Bubble charts, like scatter charts, use data points and bubbles to plot measures anywhere along a scale. The size of the bubble represents a third measure. Bubble charts are usually useful for representing financial data.
In addition to its X and Ycoordinates, the size of a dot can be varied in order to represent a third component. Such dots are referred to as "bubbles." This chart can be created using the input data set as follows:
 Four columns are required, the first three of which must contain numerical values.
 A bubble is generated for each row.
 The first column contains the variable labels.
 The second column contains the Xcoordinates of the bubbles.
 The third column contains the Ycoordinates of the bubbles.
 The fourth column contains the sizes of the variables.
Color Table Chart
This chart displays data in table form, with slightly inclined column headings. It is produced using the input data set as follows:
 The first column contains the row labels.
 The second column contains the column labels.
 The third column contains the data.
Gantt View Chart
A Gantt chart is a type of bar chart that illustrates a project schedule. This chart displays a Gantt diagram representing various tasks over time. You can view the details of a particular task by clicking on its bar. This chart requires a data set that satisfies the following criteria:
 Each row defines a task.
 The first column contains the task label.
 The second column must contain a date that defines the start of the task.
 The third column must contain a date that defines the end of the task.
Scatter Plot Chart
Scatter charts use data points to plot two measures anywhere along a scale. Scatter charts are useful for exploring correlations between different sets of data. It is produced using the input data set as follows:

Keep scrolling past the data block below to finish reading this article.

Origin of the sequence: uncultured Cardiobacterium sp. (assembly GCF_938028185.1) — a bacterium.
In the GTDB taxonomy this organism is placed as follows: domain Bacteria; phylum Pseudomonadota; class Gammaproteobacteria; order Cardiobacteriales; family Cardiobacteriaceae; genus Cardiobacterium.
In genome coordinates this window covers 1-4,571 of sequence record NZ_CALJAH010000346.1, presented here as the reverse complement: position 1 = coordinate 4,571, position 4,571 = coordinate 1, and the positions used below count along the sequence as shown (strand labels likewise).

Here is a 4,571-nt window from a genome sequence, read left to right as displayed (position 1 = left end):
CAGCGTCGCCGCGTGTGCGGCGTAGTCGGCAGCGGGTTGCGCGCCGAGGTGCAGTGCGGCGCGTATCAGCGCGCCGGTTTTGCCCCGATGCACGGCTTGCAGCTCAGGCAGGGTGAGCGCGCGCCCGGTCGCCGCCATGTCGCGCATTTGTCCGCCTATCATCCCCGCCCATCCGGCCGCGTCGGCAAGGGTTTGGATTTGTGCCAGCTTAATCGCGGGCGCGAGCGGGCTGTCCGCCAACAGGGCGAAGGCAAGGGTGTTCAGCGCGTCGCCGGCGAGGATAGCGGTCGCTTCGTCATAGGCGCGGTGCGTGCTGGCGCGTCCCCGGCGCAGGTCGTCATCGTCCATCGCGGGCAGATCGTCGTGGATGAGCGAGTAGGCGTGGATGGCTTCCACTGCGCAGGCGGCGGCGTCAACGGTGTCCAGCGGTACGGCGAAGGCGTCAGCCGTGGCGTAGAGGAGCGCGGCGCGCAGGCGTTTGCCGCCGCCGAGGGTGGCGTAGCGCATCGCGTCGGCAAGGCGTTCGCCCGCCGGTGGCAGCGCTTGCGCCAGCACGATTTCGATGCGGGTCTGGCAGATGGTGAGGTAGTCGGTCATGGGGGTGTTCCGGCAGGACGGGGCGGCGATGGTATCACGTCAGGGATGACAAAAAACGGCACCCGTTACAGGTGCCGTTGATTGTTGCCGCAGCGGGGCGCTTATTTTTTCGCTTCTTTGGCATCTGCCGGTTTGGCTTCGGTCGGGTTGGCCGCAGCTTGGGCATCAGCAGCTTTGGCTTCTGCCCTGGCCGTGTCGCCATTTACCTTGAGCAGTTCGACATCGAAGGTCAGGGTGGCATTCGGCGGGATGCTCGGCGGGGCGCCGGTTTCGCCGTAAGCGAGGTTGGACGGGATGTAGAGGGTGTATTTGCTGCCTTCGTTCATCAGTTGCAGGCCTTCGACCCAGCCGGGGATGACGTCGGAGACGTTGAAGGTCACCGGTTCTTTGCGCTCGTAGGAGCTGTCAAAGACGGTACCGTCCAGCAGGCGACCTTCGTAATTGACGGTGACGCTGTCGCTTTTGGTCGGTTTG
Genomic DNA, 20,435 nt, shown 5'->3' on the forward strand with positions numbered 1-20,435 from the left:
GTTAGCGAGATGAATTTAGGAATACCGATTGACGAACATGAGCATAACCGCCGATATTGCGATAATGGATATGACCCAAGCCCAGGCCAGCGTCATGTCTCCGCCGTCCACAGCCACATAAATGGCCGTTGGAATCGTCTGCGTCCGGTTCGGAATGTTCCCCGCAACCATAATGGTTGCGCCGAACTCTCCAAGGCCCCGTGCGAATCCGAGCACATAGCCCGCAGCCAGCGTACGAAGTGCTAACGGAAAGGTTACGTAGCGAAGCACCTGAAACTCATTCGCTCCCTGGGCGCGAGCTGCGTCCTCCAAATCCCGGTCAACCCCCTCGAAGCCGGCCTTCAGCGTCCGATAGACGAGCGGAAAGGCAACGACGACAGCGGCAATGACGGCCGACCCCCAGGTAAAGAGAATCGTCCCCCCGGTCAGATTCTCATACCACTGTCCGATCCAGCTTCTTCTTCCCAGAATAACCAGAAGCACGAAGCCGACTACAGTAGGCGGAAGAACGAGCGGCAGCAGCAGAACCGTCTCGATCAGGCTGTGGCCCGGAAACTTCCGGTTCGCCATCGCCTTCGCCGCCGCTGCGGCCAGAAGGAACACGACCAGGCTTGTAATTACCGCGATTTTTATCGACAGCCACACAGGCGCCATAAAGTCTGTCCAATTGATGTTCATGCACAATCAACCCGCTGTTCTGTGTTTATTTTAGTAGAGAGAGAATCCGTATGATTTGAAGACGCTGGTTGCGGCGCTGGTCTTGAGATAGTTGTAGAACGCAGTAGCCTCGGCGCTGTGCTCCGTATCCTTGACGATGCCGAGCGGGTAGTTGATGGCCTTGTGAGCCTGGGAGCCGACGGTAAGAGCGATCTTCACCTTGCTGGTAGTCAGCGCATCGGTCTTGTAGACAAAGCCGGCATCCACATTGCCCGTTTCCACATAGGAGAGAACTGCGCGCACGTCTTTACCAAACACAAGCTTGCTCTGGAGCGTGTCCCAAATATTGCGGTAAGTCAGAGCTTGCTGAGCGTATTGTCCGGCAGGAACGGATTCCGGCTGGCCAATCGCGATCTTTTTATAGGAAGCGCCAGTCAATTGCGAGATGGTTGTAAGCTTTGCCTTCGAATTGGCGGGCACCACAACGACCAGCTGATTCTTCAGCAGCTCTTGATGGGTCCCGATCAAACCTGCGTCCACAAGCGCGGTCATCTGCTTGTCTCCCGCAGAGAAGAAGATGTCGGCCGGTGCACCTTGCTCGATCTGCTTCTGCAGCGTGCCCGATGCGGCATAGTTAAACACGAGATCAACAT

Three columns are required.
 The first column specifies the variable to which the dot defined on the row belongs. Each value in this column corresponds to a different variable (and a different color), and there is a dot for each row in the data set.
 The second column contains the point's Xcoordinate.
 The third column contains the point's Ycoordinate.
Funnel chart
Funnel charts are often used to represent stages in a sales process and show the amount of potential revenue for each stage. This type of chart can also be useful in identifying potential problem areas in an organization’s sales processes. A funnel chart is similar to a stacked percent bar chart.
This chart requires a data set that satisfies the following criteria:
 The first column establishes the relationship between the various values. Its content (a text label) is shown above the graph.
 Values in each of the following columns will be represented in ascending order from the bottom.
Map Chart
This displays one of the available maps and visually highlights the weights of its constituent areas for a particular variable. The data set must comply with the following criteria:
 The first column contains the codes representing the areas on the map.
 The second column must contain a numerical value. This value will be represented by the area's color level.